Today’s trail run was a wailing day.
The first time I ever experienced wailing was in the arms of my good friend Candace, at the funeral for my other friend Jennifer’s 5 year old daughter Elleya. Candace held me in her arms and what came out of my mouth was a sound that reached down through my chest and deeper even into my soul as if bridging the gap between dimensions, unearthly, deep, uncontrollable, and primal.
My body shook with the sound and the depth of it while Candace supported me.
Since then, as I’ve been running the trails of Mt. Kessler, Lake Fayetteville, Wilson Park, Skull Creek, and Hobbs State Park to name a few. Most of the time I just run and it’s exhilarating. But some days are wailing days. A few examples of times throughout the years that I have wailed while running?
- When I was exhausted working full time at the spa, going to nursing school full time, working part time at a hospital, and taking care of my four children at home–I ran on Mt. Kessler and wailed.
- While grieving through my divorce.
- When my teenage children were dealing with struggles.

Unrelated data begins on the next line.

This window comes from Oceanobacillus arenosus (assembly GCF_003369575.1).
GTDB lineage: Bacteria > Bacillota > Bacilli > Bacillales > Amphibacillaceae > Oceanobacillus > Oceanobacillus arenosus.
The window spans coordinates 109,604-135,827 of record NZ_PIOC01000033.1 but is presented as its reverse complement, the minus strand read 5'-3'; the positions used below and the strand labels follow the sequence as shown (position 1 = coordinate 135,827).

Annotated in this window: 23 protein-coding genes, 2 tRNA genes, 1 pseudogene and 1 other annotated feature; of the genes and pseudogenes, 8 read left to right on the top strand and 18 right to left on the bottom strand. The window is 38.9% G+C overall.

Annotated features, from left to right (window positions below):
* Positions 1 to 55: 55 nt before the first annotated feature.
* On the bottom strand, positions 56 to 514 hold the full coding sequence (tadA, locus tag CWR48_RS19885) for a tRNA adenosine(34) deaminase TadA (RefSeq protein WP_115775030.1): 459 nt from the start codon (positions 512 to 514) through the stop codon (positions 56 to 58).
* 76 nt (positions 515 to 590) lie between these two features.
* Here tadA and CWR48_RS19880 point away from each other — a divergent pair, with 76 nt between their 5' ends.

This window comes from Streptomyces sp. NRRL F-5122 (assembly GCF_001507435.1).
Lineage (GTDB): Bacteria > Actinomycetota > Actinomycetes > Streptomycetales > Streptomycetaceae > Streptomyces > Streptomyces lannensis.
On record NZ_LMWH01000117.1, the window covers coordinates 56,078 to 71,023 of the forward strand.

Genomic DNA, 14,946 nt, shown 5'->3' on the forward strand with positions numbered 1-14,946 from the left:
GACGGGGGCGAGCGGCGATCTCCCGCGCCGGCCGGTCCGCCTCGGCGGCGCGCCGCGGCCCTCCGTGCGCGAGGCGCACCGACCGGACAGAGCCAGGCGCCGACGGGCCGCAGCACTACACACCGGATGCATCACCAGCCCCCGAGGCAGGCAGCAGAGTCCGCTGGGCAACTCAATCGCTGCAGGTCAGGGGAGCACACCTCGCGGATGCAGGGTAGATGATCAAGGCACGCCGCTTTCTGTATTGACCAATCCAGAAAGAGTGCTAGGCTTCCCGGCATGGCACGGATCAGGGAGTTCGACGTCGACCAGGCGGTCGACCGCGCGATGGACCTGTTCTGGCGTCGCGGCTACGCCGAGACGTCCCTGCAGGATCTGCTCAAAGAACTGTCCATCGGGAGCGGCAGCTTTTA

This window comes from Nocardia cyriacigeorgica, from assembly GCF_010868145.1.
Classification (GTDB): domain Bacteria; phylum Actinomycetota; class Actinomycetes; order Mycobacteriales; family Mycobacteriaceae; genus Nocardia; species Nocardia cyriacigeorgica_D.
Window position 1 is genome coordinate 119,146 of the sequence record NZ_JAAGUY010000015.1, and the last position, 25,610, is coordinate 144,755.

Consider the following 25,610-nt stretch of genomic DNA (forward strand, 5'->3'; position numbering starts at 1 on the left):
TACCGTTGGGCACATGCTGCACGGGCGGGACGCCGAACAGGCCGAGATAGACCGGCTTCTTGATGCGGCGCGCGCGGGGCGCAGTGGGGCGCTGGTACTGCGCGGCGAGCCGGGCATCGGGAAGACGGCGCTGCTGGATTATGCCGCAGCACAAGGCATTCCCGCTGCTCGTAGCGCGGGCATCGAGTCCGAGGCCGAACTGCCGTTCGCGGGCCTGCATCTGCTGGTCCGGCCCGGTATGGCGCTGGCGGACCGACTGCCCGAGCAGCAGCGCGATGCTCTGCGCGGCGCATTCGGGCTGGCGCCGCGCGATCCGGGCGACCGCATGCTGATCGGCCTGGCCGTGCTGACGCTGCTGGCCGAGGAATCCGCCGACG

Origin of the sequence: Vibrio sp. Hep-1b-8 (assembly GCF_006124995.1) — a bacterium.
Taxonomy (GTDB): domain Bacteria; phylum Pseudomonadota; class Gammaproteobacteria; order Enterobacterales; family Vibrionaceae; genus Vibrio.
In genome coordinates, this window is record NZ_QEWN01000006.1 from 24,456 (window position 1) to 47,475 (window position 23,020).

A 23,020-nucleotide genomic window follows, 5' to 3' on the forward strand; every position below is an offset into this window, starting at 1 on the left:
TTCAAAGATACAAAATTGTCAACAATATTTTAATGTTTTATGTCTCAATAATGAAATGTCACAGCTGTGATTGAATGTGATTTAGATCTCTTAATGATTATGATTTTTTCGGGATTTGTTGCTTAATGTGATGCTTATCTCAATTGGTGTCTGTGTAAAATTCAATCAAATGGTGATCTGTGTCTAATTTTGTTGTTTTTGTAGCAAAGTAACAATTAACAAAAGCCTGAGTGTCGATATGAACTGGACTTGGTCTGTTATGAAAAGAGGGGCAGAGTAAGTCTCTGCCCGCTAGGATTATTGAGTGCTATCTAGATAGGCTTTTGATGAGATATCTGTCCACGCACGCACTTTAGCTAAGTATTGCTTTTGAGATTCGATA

- Grieving for my inability to be an aunt to my niece and nephews.
Today my children are fighting hard to find their identity, pushing hard to get away from me. I’ve lived with teenagers for 10 years. They’re great kids. But sometimes they can be downright venomous and they don’t care what the emotional weapon, they wield it ruthlessly. I spent Thanksgiving Day this year at work while my family celebrated. Today is Christmas Eve. I’ll be spending it alone as well because the kids don’t want to be here. They want to be with other folks. It’s okay. It’s just fucking painful.
I’ve been having technical difficulties with my bicycle and being able to get out and ride. 4 flat tires, and today the derailleur bit the dust. My oldest son rescued me, but I didn’t get to get my ride in. So I drove to Kessler to run instead. I love running. Some of my best inspiration and clarity come from running. And yes, today was a wailing day, for all of the pain that encompasses raising 4 teenage sons alone during the holidays.
I’m grateful for my running practice, and my meditation practice, and my ability to release my pain with wailing runs, connecting me to that other dimension, cleansing my body of that pain, making space so that I can keep going.